• Who Are The Prominent Academics Who Advocate A Different Type of QE? — Frank Van Lerven, Positive Money: In a recent post Positive Money showed that there is a strong intellectual body of history behind the various alternative proposals for QE. Both John Maynard Keynes and Milton Friedman proposed a style of Quantitative Easing (QE) that was aimed at the real economy. Today, these types of proposals are commonly referred to as “QE for People”, “Sovereign Money Creation”, “Strategic QE” and “Helicopter Money” amongst others.

Wednesday, 2 March 2016 - 10:07pm

Published by Matthew Davidson on Wed, 02/03/2016 - 10:07pm in

I don't know. I've been in cities before, and I think I'd know one if I saw one.

A core of vacant shops with "Vote Rhodes/Fraser/Hartsuyker" posters in the window, in the middle of a network of carparks separated by Colorbond open air prisons, does not constitute a city. But we don't need to be formally recognised as a city, because we have, as Andrew Fraser says, the Coffs Harbour Unique Character (TM).

We don't need greater housing choice. Who on earth would want anything other than a concrete slab prefab brick veneer on a subdivided half-a-quarter-acre? Nor do we need new jobs; we are happy with the two we've already got. For men, it's wearing steel toe boots and a high viz shirt and doing what you're told. For women it's wearing high heel shoes and padded bras, and doing what you're told. And access to open spaces? There are plenty of carparks close enough to the shoreline for you to open the doors and windows of your ute and, along with everyone around you, appreciate both the timeless beauty of nature and the timeless beauty of your extensive collection of Cold Chisel and Meatloaf CDs.

Wednesday, 2 March 2016 - 8:33pm

Published by Matthew Davidson on Wed, 02/03/2016 - 8:33pm in

I'm assuming the new sign says "Pioneer Park" because there wasn't room for one that says "Pioneer Roadside Verge". I can't say I know what steel history pods are, but I'm glad they're "vandal proof". The last thing you want when you've taken the trouble — through the sheer goodness of your heart, not because there's any demonstrable need for it — to plough a bloody great road through a very small park, is for vandals to come in and wreck it all.

I fondly remember shopping at Gowings when I used to live in Sydney, so I'm very pleased that Gowings Bros. Investments has chipped in to partially fund this expensive elective park-ectomy operation. It appears the brothers Gowing consider the welfare of the Coffs Harbour community a vital part of their business. And they would never let a vital part of their business go bust, would they?

What? Have I missed something?

Excellent he-said-she-said reporting, by the way. A master class in the art of non-investigative journalism. It's like I was there in the room, yet curiously unable to ask a question, or subsequently fact-check or seek expert opinion. I take my hat off to you! Or at least I say I do. You don't need to confirm this.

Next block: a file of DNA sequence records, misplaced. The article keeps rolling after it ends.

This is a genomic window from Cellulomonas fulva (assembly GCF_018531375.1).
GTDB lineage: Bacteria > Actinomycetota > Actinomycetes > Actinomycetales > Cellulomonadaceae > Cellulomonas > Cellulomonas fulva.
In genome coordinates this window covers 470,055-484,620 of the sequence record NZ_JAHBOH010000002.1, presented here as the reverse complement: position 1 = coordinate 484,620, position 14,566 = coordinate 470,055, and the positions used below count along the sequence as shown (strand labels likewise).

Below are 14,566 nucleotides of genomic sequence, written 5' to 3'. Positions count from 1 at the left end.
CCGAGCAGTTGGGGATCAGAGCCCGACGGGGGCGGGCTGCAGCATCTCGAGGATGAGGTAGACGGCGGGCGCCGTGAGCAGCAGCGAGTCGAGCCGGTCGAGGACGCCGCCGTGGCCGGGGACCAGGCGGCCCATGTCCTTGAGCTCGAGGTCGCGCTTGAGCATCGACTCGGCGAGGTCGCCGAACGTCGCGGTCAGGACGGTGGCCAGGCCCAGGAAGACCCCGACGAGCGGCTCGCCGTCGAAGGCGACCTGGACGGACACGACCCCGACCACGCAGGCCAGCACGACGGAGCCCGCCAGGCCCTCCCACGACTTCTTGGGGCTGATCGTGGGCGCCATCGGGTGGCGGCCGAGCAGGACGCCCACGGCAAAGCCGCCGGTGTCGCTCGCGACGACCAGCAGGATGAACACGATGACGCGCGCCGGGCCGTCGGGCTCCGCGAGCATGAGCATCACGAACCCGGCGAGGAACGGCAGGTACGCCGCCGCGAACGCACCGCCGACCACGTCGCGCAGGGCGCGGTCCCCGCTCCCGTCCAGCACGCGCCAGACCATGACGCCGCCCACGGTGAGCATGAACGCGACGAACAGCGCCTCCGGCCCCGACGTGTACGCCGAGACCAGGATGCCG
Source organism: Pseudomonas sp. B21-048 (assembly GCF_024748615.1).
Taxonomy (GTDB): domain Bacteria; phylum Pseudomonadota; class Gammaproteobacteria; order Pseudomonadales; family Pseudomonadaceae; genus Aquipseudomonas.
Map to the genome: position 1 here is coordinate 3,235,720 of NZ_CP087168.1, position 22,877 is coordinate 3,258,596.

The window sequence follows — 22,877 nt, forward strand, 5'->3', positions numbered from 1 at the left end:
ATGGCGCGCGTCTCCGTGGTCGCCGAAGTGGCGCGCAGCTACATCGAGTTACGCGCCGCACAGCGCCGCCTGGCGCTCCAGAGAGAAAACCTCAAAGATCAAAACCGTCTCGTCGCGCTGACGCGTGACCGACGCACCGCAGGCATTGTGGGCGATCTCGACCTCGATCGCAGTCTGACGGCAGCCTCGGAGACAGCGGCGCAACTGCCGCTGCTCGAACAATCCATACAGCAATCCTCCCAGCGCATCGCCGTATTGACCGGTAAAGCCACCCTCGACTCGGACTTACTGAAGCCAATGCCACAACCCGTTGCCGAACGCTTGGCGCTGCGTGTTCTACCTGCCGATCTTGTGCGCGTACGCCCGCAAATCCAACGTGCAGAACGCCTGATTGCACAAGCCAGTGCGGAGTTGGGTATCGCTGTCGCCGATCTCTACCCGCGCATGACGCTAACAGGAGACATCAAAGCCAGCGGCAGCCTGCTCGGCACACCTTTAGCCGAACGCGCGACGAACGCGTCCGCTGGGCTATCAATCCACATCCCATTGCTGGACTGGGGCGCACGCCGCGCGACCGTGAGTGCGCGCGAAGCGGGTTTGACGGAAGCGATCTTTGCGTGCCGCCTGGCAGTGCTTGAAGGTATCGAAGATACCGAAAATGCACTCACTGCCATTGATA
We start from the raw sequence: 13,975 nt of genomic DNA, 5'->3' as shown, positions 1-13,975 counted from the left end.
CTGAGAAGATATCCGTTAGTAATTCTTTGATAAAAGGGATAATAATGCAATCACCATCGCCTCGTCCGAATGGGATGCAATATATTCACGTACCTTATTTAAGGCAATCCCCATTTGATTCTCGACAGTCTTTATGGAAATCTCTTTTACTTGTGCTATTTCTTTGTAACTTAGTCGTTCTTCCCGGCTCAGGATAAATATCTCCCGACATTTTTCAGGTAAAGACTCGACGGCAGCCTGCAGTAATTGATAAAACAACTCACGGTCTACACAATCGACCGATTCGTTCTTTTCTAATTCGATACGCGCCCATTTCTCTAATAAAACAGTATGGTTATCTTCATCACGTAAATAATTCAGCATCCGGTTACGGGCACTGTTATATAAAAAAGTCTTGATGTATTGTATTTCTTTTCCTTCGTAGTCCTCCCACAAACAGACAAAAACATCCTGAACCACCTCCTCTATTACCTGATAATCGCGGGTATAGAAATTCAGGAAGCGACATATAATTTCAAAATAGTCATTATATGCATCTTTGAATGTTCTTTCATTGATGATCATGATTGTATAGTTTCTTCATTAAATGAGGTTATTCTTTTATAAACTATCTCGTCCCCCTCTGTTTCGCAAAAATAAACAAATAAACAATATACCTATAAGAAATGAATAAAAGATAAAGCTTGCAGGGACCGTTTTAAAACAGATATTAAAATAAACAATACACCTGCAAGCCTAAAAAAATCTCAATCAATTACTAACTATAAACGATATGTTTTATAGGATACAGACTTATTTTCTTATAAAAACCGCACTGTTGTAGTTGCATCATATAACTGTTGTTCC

Sunday, 28 February 2016 - 8:35am

Published by Matthew Davidson on Sun, 28/02/2016 - 8:35am in

This week, I have been mostly reading:

  • The Helicopters already exist. If you know where to look — Neil Wilson braves the slippery slope from advocating for central bank independence to…: And then you move onto the question of war. If parliament can't be trusted with money, or social security, why should it be trusted in sending people to their deaths. […] Of course if the generals are in charge and are able to deploy troops independently of parliament, then we would rightly call that a military dictatorship. Therefore the notion of an independent central bank should be called out for what it is - an economic dictatorship ruled over by a class of individuals who look after the interests of the bankers and creditors and want to prevent government having first access to the resources of the country. Those supporting the idea are excuse makers for that destructive regime.
  • The difficulty of ‘neoliberalism’ — Will Davies, Political Economy Research Centre: The reason ‘neoliberalism’ appears to defy easy definition (especially to those with an orthodox training in economics or policy science) is that it refers to a necessarily interdisciplinary, colonising process. It is not about the use of markets or competition to solve narrowly economic problems, but about extending them to address fundamental problems of modernity – a sociological concept if ever there was one. For the same reasons, it remains endlessly incomplete, pushing the boundaries of economic rationality into more and more new territories. […] The dramatic rise of student indebtedness in the UK makes little economic sense for anyone (even the government) but it succeeds in placing higher education in a quantitative framework, linking past, present and future.
  • Keywords for the Age of Austerity 24: Sullen — John Patrick Leary: The problem is not just that education is vocational here, because there’s nothing wrong with vocational education per se, nor is “critical thinking” or moral education or whatever you want to call it necessarily un-vocational anyway. Rather, it is the way “academic entrepreneurship” encourages students and others to see education, a public service subsidized to great extent by the people, as a publicly-funded adjunct of private business, useful for research, development, and employee training. Lesson number 1 of entrepreneurship class: Why take a financial risk when you can just outsource it to someone else?